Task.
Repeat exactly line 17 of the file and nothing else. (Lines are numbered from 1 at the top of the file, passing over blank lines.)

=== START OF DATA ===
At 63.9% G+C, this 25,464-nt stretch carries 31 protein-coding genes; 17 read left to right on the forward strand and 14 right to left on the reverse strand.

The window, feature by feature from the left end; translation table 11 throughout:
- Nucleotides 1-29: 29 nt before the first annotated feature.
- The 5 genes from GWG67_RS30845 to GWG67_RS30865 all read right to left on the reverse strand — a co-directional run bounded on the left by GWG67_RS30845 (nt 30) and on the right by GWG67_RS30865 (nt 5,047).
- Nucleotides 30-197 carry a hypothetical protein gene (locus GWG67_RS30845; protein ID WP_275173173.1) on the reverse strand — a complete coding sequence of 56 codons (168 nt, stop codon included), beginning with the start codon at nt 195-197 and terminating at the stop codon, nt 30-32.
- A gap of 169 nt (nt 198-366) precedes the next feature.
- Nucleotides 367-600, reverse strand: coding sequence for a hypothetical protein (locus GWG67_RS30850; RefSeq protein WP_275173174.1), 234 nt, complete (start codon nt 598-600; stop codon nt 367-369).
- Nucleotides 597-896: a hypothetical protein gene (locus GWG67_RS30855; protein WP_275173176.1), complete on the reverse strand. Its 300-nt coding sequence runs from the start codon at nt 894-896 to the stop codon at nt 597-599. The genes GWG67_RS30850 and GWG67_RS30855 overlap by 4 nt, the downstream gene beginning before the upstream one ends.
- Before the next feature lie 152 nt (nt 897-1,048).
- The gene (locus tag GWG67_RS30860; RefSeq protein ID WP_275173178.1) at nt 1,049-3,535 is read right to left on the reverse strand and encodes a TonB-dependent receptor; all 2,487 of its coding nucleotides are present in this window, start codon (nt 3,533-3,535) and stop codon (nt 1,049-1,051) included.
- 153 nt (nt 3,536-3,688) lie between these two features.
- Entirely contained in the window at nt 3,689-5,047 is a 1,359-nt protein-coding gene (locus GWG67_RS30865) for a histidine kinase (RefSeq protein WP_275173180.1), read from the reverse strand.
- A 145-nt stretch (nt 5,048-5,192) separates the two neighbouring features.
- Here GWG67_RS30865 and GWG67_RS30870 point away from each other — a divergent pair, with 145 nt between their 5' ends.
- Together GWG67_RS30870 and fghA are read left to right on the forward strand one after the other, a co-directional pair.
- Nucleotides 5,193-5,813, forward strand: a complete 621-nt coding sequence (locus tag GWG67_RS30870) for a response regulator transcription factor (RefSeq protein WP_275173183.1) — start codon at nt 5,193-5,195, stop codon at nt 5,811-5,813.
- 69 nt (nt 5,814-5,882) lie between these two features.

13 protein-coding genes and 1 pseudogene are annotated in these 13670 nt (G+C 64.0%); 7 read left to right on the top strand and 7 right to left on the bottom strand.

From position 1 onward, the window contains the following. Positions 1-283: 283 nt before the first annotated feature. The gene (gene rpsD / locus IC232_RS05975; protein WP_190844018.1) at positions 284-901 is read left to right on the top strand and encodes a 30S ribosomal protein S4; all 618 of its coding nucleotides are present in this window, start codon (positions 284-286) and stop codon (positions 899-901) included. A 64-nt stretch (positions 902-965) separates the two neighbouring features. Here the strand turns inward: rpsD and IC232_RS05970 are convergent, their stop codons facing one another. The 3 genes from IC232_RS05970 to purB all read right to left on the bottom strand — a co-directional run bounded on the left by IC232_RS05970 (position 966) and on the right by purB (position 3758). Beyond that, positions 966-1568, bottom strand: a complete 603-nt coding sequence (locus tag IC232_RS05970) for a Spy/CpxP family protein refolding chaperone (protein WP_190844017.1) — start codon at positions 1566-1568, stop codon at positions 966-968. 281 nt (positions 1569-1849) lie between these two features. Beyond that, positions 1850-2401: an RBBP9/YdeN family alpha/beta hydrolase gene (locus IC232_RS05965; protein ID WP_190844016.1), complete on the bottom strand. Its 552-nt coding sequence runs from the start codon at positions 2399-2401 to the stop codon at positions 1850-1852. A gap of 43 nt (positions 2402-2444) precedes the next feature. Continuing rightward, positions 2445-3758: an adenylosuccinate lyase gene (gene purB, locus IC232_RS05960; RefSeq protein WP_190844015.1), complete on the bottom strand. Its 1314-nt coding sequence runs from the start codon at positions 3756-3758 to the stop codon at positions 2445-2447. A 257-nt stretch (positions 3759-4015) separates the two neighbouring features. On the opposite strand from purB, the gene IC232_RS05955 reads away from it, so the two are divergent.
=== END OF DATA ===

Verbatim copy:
- 69 nt (nt 5,814-5,882) lie between these two features.